Nature, to some, appears to be a tranquil and peaceful place - but there is also another side to nature. The natural world is a brutal dance of life and death where many prey animals and plants have been forced to develop interesting and surprising defense mechanisms to defend themselves from their predators and, in some cases, the elements.
These 11 are perfect examples and range from the absurd to the, frankly, disgusting. The following are far from exhaustive and are in no particular order.
1. The Wood Frog Creates Its Own Antifreeze to Survive Being Frozen
Species: The Wood Frog
Their greatest defense mechanism: Uses natural anti-freeze to survive being frozen alive
Notes: During the height of winter, these frogs are able to survive the harsh climate by allowing their bodies to become completely frozen. Even their hearts and brains are put into a form of stasis with no activity.
They perform this incredible feat by pumping their body tissues with large amounts of glucose that acts as a form of natural anti-freeze to limit the size of crystals that can form.
2. The Sea Cucumber Fires Its Internal Organs At Attackers
Species: The Sea Cucumber
Their greatest defense mechanism: It ejects its own intestines and other organs at the enemy to entangle and deter them.
Notes: The Sea Cucumber has an interesting, if not disgusting defense mechanism. When threatened it can eject its own sticky intestines, and other organs, out of its anus. This entangles the would-be predator and they can also contain a poison called holothurin.
This is not fatal and takes around 6 weeks to fully regenerate its lost organs.
3. The Boxer Crab Uses Sea Anenomes as Boxing Gloves
Species: Boker Crab
Their greatest defense mechanism: It uses sea anemones, sponges or corals as boxing gloves to ward off predators
Notes: By entering into a mutually beneficial relationship, Boxer Crabs allow anemones, sponges or corals to get a free ride on their claws. In return, the crab gets to use them as poisonous boxing gloves.
4. The Cuttlefish Changes Its Color and Shape to Hide in Plain Sight
Species: The Cuttlefish
Their greatest defense mechanism: It uses its amazing ability to camouflage its skin to blend into its surroundings.
Notes: The Cuttlefish is one of nature's great copycats and camouflage experts. They are able to rapidly change their skin color and change their body shapes to blend into its surroundings or, indeed, distract would-be predators.
5. Suicide Bomber Ants Defends the Colony at the Cost of Its Own Life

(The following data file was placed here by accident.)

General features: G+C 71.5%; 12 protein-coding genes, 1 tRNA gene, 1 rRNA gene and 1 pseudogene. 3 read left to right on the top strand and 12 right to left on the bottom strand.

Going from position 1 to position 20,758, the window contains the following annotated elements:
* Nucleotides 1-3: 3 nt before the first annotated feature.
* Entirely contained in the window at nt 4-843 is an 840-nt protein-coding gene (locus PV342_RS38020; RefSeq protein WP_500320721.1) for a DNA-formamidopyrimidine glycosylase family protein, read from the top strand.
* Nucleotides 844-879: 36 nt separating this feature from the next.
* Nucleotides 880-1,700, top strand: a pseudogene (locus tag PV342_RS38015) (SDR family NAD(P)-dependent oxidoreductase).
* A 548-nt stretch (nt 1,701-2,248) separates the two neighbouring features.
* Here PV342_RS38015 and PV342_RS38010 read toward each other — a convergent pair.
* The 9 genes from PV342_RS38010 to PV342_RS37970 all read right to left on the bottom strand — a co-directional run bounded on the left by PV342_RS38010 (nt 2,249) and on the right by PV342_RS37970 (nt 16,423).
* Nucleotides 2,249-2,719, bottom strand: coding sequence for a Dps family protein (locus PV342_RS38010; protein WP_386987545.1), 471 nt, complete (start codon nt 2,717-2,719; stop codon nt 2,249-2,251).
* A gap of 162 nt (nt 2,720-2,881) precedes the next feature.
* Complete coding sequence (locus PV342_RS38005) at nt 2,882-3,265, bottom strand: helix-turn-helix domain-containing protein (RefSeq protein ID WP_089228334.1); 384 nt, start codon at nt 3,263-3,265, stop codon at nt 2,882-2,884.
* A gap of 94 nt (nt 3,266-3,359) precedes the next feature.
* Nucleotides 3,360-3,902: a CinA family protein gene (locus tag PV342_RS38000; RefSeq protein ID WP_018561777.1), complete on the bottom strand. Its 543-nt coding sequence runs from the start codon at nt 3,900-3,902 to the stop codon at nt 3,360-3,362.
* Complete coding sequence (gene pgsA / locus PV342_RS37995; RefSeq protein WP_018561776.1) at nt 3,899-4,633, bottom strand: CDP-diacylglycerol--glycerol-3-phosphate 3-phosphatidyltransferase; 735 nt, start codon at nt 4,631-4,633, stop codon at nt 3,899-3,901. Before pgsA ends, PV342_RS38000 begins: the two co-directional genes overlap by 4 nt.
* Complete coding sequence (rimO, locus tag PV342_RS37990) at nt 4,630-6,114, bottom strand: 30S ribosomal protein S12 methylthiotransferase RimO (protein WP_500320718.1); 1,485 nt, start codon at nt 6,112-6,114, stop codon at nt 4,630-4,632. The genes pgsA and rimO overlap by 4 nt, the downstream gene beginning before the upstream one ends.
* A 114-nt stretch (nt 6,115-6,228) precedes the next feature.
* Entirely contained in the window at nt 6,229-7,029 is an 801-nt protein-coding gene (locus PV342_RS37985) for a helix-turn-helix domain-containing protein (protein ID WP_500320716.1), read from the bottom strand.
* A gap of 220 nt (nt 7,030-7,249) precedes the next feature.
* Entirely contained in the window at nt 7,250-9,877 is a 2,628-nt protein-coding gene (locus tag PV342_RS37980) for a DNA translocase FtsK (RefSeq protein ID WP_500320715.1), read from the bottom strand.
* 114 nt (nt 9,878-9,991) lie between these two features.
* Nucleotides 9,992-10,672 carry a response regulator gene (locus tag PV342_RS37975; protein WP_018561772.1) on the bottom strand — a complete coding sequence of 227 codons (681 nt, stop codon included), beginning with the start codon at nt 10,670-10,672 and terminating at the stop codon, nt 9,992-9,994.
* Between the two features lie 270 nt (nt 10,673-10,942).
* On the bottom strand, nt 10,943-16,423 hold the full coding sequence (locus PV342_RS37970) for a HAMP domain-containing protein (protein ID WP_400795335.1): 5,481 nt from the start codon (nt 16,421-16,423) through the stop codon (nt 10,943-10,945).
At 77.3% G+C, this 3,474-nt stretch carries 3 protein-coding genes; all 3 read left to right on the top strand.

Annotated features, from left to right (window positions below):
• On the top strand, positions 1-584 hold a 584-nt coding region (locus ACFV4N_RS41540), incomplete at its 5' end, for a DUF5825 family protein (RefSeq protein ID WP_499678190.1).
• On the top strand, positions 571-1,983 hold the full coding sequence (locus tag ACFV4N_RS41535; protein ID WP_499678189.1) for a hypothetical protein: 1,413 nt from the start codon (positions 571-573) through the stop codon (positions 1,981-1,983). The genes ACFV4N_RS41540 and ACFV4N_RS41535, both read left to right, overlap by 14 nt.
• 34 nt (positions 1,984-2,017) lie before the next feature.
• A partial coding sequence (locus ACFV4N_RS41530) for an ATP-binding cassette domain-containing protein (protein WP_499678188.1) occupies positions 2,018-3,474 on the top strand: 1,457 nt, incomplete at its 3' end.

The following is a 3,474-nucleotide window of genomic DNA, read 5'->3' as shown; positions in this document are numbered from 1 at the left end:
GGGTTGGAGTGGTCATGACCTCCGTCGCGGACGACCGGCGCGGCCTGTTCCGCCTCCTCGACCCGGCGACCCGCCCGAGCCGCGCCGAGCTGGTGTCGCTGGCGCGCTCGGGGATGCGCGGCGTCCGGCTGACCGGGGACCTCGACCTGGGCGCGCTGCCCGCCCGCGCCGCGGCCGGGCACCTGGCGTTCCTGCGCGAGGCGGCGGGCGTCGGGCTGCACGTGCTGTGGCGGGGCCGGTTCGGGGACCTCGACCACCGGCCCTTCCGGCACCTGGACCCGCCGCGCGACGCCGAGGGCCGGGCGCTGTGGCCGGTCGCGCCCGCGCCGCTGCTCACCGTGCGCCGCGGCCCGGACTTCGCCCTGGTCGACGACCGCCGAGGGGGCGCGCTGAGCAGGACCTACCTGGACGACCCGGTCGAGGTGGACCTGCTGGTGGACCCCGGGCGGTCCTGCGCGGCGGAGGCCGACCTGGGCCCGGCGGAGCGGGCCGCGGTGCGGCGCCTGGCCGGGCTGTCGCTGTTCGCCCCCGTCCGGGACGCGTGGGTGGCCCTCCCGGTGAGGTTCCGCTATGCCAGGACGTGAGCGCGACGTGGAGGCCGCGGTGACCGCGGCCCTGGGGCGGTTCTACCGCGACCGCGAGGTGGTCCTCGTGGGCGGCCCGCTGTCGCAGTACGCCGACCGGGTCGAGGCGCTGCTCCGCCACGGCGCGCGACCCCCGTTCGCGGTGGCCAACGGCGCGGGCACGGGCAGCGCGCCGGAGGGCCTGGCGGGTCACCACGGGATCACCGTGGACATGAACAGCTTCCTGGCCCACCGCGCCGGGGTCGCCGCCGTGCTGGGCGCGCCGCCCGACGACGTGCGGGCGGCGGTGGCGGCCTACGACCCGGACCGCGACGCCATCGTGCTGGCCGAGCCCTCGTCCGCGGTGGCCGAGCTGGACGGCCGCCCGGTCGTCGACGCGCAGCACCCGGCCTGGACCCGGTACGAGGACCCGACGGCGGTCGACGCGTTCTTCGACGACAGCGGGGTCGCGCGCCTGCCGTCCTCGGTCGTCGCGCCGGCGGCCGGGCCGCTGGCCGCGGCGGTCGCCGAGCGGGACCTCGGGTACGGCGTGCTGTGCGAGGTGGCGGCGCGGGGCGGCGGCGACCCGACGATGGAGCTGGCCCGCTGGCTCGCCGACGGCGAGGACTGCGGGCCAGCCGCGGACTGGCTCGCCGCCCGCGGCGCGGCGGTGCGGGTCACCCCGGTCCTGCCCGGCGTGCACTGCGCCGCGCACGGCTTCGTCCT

Species: Malaysian (Exploding) Ant
Their greatest defense mechanism: Although the name is a bit of a giveaway, these ants self-destruct to defend the colony when attacked.
Notes: Soldier Malaysian Ants have two large poison glands that the ant employs to incapacitate invaders and defend the colony. It does this by violently contracting its muscles that cause the fluid-filled glands to burst and spray the enemy with the sticky poisonous substance.
This also ends the soldier ants life but can seriously hamper or even kill the attacker(s).
6. The Slow Loris Can Coat Itself in Poison
Species: The Slow Loris
Their greatest defense mechanism: It rubs itself, and its teeth, in a poisonous substance secreted from glands on their arms. For some predators, this poison can cause anaphylactic shock
Notes: Normally a very slow moving creature, it is rather vulnerable to predators. To counteract this, they have poisonous glands on its arms that it rubs on its fur or lick to make the teeth poisonous in order to defend itself.
7. The Porcupine Carries Its Own Phalanx
Species: The Porcupine
Their greatest defense mechanism: It uses its quills to counter-attack potential predators.
Notes: The Porcupine uses a timeless strategy in nature - attack is the best form of defense. It uses its very long quills to charge backward or sideways at attackers. They can also stand their ground in defense situations.
It can also, if pursued, suddenly stop and let the predator run headlong into them. This is not only painful but potentially fatal.
8. The Bombardier Beetle Is a Natural WMD
Species: The Bombardier Beetle
Their greatest defense mechanism: It squirts a noxious concoction of chemicals that, when mixed, form an explosive reaction of hot fluid.
Notes: The Bombardier Beetle is able to spray its enemies with a hot, noxious spray of body fluids from its anus. This is a mixture of hydroquinones, hydrogen peroxide, and a mix of enzymes.
9. The Texas Horned Lizard Literally Cries Blood
Species: Texas Horned Lizard
Their greatest defense mechanism: It squirts blood, under pressure, from its eyes.
Notes: When threatened, the Texas Horned Lizard is able to squirt its own pressurized blood at any potential attacker. This is, however, the last resort if its camouflage and physical spiked defenses fail it.
10. The Iberian Newt Shape-Shifts To Defend Itself
Species: Iberian Ribbed Newt
Their greatest defense mechanism: Using their own ribs to form poisonous spikes
Notes: When attacked, this newt is able to push it ribs outside of its skin to form spikes that help to defend itself. It does this by moving them away from the spine and increasing their angle by 15 degrees.
Its skin then stretches and the ribs penetrate through 'wart's along its sides and, simultaneously, a poisonous substance is secreted onto them through pores in the skin. The best part is that this appears to be a painless and survivable strategy.
11. The Hagfish Knocks Out Predator Fish's Gills in Defense
Species: The Hagfish
Their greatest defense mechanism: It is able to expel a slimy substance that can clog up the gills of attackers
This substance, once it mixes with water, expands and can clog up, and choke enemy fish's gills.